Disputing A Will Using Lack Of Mental Capacity

What Is Mental Capacity?

A person making a will must have the mental capacity to make it. In other words they must be able to comprehend the extent of their estate and they must be aware of the people who they would usually be expected to provide for (even if they choose not to). They must also be free from any delusion of the mind that would cause them reason not to benefit those people. These principals were first established in a very old case called Banks v Goodfellow in 1870. The judgement in this case used alongside the Mental Capacity Act 2005, still holds fast today.

What is the Golden Rule?

Will disputes citing lack of mental capacity are now more frequent, as more people are making their Wills later in life and so could be suffering from some form of dementia. This has resulted in the court establishing something known as the "Golden Rule", which provides guidance to solicitors when preparing Wills for vulnerable or elderly people. The case of Re Simpson [1977] states that there is one Golden Rule to be observed - however straightforward the will and however tactless the suggestion, ‘the making of a will by an aged or seriously ill testator ought to be witnessed or approved by a medical practitioner who has satisfied himself of the capacity and understanding of the testator, and records and preserves his examination or findings.’

One of the most important parts of a Will writer's job is to assess a client’s mental capacity and be sure they meet with the requirements of creating a valid will. However, it is not surprising that informing a client that there may be concerns regarding their mental facilities is never easy. The burden of determining whether a client has testamentary capacity to make a will is crucial in the preparation of every will. Routh Clarke always take the necessary steps to ensure a Will is valid, even if this means some difficult discussions are needed.

We can help, call us on 01935 823883

Proving Mental Capacity

How do you prove lack of mental capacity?

If you wish to challenge a Will, because of lack of mental capacity, we suggest contacting a Solicitor, such as Routh Clarke, as it is not an easy process. The burden of proof lies with the contester to prove the deceased did not have mental capacity at the time they signed the Will and this will undoubtedly need the testimony of a medical professional, such as the deceased’s GP. Good solicitors, when making Wills for elderly or vulnerable adults will follow the Golden Rule and have a medical professional give witness to the Will maker’s mental capacity when signing the Will. However, this is not always the case, so it is possible to show a Will is invalid, if the accompanying evidence shows that the deceased failed to understand the terms of the Will.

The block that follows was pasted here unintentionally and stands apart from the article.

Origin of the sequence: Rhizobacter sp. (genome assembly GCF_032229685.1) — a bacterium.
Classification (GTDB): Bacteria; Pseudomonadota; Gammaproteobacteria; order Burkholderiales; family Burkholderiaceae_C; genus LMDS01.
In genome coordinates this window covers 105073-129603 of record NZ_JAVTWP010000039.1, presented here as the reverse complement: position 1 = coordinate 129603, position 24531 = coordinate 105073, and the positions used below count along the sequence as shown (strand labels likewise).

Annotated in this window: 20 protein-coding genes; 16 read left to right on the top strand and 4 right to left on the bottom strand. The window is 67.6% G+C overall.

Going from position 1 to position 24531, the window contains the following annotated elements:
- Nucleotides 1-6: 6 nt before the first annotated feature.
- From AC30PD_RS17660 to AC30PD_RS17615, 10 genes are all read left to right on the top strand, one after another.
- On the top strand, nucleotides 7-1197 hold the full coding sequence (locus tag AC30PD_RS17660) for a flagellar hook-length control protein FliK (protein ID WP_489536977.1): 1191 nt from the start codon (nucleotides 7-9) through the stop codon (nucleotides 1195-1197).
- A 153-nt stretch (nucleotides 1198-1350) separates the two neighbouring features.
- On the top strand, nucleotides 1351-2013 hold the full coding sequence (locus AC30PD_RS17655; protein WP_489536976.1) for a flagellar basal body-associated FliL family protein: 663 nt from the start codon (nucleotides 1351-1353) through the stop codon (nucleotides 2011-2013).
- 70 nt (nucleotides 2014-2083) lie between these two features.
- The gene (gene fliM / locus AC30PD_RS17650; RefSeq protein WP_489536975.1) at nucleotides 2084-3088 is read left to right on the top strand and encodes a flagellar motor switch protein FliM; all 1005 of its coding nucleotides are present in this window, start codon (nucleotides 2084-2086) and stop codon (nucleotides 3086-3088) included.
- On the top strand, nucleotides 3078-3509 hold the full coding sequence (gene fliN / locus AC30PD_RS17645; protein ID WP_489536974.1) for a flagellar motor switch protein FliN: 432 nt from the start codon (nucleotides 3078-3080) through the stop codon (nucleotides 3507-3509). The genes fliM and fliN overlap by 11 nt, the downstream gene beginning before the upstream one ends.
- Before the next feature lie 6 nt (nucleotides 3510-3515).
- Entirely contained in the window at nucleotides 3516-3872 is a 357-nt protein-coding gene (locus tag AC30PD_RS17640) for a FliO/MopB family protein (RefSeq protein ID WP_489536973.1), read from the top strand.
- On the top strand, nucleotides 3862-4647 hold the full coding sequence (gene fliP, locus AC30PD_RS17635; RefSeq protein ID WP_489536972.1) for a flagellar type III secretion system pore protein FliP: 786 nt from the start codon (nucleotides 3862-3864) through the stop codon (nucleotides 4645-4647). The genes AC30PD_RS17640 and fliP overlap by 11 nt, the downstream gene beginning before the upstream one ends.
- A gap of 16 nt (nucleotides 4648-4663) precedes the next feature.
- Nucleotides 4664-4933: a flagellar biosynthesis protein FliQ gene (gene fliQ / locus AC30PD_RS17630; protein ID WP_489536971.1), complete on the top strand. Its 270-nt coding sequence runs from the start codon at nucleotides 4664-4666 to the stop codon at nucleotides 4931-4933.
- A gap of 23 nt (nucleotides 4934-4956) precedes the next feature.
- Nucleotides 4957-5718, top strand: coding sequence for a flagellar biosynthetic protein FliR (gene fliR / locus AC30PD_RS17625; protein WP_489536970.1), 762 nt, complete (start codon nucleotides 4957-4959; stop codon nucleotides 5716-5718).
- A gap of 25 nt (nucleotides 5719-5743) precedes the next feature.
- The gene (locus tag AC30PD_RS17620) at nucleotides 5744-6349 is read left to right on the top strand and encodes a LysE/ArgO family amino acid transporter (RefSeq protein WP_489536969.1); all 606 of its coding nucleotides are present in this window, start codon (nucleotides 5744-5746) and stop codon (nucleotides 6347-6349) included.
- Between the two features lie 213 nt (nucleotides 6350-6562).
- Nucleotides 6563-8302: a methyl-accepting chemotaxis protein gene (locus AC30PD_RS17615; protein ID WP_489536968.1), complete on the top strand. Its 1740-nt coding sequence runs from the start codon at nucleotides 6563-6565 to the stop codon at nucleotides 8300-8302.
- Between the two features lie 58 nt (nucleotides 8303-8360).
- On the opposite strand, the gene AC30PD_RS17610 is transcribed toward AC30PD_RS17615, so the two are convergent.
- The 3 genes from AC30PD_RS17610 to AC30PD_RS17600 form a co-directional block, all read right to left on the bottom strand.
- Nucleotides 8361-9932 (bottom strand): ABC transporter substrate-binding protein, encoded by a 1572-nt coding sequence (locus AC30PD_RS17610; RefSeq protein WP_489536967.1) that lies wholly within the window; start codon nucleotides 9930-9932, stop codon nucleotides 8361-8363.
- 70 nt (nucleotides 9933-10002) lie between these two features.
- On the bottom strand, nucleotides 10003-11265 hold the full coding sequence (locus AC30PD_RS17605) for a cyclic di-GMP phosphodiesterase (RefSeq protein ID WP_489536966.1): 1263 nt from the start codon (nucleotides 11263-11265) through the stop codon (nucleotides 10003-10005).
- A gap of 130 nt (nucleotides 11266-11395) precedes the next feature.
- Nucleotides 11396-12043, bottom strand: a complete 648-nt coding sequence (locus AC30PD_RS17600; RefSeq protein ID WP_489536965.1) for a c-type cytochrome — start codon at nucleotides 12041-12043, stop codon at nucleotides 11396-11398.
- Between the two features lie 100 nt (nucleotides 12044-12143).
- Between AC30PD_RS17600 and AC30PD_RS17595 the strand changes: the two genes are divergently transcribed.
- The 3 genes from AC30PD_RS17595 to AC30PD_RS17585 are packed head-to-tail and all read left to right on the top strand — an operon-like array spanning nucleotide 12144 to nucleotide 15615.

What are your next steps?

If you are in this situation and would like to speak to someone who understands this area of law, give us a call for a non-obligatory discussion and we’re sure we can help you work out your next steps.

See our other pages on Contesting Wills

  • Undue influence - this is when the person making the Will is pressurised to make or change their Will.
  • Fraudulent Wills – this is when a signature is altered or perhaps when a previous Will is destroyed.
  • Invalid Wills - all Wills must comply with the Wills Act, meaning they must be in writing, signed and dated at the same time as being witnessed by two independent witnesses, who are not beneficiaries. If any of these rules are not complied with the will is invalid and fails.
  • Claims for financial maintenance – If you are in some way financially dependent on the deceased and have not been provided for in their Will, you can make a claim under the Inheritance Act 1975. However, there is only a limited time period to do this, 6 months from the date of the Grant of Probate.

To discuss a Will dispute, call us on 01935 823883